Last Updated: 15th December, 2020
Leprosy (Hansen’s Disease) is a disease of progressive bacterial infection caused by a bacillus, Mycobacterium leprae (M. Leprae) that predominantly affects the skin and the nerves which can cause significant disfigurement and disability. It is one of the most established diseases known to man and continues to be a public health challenge in countries like India. According to the World Health Organization (WHO), around 184,212 cases of leprosy were reported at the end of 2018 with a prevalence rate that corresponds to 0.2 cases per 10,000 people. India is one of the high-burden countries of leprosy with a prevalence rate of one per 10,000 people which indicates awareness about the condition.
Leprosy is surrounded by negative stigma which remains the reason why many people think that this condition is a mutilating, infectious and incurable disease. In addition to numerous misconceptions, there is not much awareness about the causes, symptoms, diagnosis, treatment and prevention of the disease.
What Are The Causes Of Leprosy (Hansen’s Disease)?
Leprosy is a chronic, progressive bacterial infection caused by a bacillus, Mycobacterium leprae (M. Leprae). It is a slow-growing bacteria that can affect the skin, peripheral nerves, mucosal surfaces of the upper respiratory tract and the eyes.
It has always been perceived as an extremely infectious and catastrophic disease, and now we all know it doesn’t easily transmitted and treatment is quite impactful. Anyway, if left unaddressed, however, the damage to the nerves will result in feet and hands being crippled, paralysis and perhaps even blindness.
How Does Leprosy (Hansen’s Disease) Spread?
Although the disease is not extremely infectious, the bacterium can spread through the mucosal secretions of a person with the infection. So if a person with leprosy coughs or sneezes and an active person breathes in the droplets containing the bacteria, there is a significant risk of getting infected.
According to the Centers for Disease Control and prevention (CDC), only a prolonged and direct contact with an individual with untreated leprosy over a long period can lead to an infection.
You do not catch leprosy (Hansen’s disease) from a casual contact with an infected person such as:
- Shaking hands
- Sitting next to the person
- Eating with the person
- Talking to the person
Moreover, the disease is not spread from a mother to the baby during pregnancy. It doesn’t spread through genital contact as well. Hence, the best way to prevent it is to avoid close and long-term contact with a person suffering from the condition.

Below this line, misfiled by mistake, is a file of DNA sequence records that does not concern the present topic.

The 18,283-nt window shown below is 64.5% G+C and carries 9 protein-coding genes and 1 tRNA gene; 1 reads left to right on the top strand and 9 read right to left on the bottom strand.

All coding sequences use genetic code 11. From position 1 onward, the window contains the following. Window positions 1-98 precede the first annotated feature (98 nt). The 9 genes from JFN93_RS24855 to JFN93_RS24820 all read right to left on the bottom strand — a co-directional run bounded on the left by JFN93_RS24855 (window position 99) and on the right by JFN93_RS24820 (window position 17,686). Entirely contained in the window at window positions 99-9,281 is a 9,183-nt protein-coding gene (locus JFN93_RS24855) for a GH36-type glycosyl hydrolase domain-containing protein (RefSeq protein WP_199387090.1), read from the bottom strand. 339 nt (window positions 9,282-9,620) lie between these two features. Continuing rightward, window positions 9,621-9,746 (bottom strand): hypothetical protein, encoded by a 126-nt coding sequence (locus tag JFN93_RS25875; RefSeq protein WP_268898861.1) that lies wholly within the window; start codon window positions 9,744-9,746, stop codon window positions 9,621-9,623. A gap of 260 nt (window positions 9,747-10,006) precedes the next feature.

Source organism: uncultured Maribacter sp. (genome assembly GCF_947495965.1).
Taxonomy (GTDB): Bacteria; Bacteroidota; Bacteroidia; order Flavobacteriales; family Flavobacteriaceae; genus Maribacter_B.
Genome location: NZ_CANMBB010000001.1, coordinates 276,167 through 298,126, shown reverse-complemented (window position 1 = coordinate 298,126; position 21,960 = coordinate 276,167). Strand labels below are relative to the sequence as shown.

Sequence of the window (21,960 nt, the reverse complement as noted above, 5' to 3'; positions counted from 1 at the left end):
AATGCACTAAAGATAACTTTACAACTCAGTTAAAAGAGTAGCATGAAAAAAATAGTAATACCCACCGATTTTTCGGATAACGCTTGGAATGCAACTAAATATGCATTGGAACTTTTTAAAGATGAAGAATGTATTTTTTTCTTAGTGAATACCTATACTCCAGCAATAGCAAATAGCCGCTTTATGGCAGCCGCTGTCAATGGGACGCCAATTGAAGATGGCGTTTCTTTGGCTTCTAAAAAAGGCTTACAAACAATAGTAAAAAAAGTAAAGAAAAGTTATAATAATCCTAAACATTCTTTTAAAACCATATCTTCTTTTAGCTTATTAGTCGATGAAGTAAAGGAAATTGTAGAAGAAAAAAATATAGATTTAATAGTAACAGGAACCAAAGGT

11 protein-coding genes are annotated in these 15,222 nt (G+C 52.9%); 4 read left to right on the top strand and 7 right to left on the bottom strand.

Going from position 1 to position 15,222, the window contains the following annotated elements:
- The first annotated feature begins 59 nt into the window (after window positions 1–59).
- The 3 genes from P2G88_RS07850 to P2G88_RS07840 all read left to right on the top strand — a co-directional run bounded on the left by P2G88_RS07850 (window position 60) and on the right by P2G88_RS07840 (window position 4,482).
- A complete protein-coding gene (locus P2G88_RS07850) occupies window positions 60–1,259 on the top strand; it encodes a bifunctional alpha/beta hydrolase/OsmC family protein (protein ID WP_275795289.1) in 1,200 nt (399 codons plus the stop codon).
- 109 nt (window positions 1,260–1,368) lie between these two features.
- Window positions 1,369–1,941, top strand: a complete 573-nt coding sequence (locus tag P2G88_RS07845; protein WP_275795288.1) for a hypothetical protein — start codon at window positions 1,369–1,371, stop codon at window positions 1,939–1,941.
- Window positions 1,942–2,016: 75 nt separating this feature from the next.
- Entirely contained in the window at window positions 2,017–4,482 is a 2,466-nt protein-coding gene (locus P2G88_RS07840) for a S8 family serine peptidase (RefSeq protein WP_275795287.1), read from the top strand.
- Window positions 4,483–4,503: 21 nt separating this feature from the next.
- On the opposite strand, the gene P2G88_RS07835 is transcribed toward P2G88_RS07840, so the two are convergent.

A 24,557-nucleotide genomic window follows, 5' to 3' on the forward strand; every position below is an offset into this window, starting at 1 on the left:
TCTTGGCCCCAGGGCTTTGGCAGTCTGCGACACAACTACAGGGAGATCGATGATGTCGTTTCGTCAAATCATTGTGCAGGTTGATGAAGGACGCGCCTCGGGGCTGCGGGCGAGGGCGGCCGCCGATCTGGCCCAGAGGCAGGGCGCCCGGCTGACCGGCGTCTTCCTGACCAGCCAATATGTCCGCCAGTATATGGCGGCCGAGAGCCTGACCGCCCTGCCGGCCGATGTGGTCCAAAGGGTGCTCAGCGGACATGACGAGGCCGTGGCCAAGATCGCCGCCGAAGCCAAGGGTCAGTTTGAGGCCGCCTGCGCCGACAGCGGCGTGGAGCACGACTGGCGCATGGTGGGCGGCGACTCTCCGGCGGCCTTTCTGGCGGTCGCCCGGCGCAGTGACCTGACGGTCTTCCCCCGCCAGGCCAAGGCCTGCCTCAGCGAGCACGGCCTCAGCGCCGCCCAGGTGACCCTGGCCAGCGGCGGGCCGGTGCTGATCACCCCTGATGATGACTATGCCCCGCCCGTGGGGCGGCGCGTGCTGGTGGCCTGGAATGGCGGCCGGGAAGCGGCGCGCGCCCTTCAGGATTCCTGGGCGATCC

What Are The Symptoms Of Leprosy?
Mycobacterium leprae (M. Leprae) is a slow-growing bacteria and this is the reason why it takes a long time to develop the symptoms. According to the World Health Organization (WHO), the disease has an average incubation period of 5 years. Incubation period represents the time undergone for the symptoms to appear after getting infected with a bacteria). In some cases, it may take as long as 20 years for the symptoms to appear. The bacteria affects the skin, nerves and the mucous membrane.
The typical signs and symptoms of leprosy include:
- Skin sores and lesions (which appear as discolored patches of skin)
- Lumps or bumps on the skin that doesn’t even after a few weeks
- Potential loss of bodily sensation in the arms and legs
- Muscle weakness
- Painful ulcers on the feet
- Painful swells or lumps on the face
- Stuffy nose and or nose bleeds
If left untreated, the symptoms may turn aggressive which include:
- Shortening of toes and fingers
- Non-healing ulcers on the feet
- Burning sensation of the skin
- Redness and pain around the distressed area
- Nose disfigurement
- Loss of eyebrows or eyelashes
How is Leprosy Diagnosis Done?
Your doctor may suspect leprosy based on the appearance of the discolored skin patches (which appear either lighter or darker than the normal skin). In some cases the skin may become red, and there might be a loss of sensation.
To confirm the diagnosis, your doctor may recommend a lab test to detect the presence of the bacteria in the skin or the nerve under a microscope. Other lab tests may also be recommended to rule other skin diseases (if any).
The WHO has categorized the disease depending upon the type and number of troubled areas on the skin. These are:
Paucibacillary leprosy is when there are five or fewer skin lesions and the bacteria fails to show up in the skin sample.
Multibacillary leprosy represents the condition in which there are more than five lesions and the bacteria can be detected in both blood and skin samples.
How Is Leprosy Treatment Done?
As leprosy (Hansen’s disease) is a bacterial disease, it is remedied with a combination of antibiotics for a period of over a year or two. Also, known as multidrug therapy, 2 – Three antibiotics are prescribed to treat the condition.
This therapy also helps to prevent the development of antibiotic resistance by the bacteria, which may more significantly increase the course of treatment. The condition can be remedied if the treatment is followed and completed as recommended by the doctor.
Antibiotics used to treat leprosy act by killing the bacteria and hence, can eliminate the disease and prevent it from getting worse. However, it does not reverse the nerve damage, or any visible deformation that has occurred prior to the diagnosis of the condition.
Hence, it is extremely vital to diagnose the condition at the earliest to prevent permanent nerve damage.
How To Prevent Leprosy (Hansen’s Disease)?
Prevention of nasal contact with droplets and other secretions from untreated bacillus, Mycobacterium leprae (M. Leprae) infected patients. In the current situation, leprosy vaccination is the most effective way to combat the disease. Treating patients with accurate antibiotics, prevents the individual from transmitting the disease.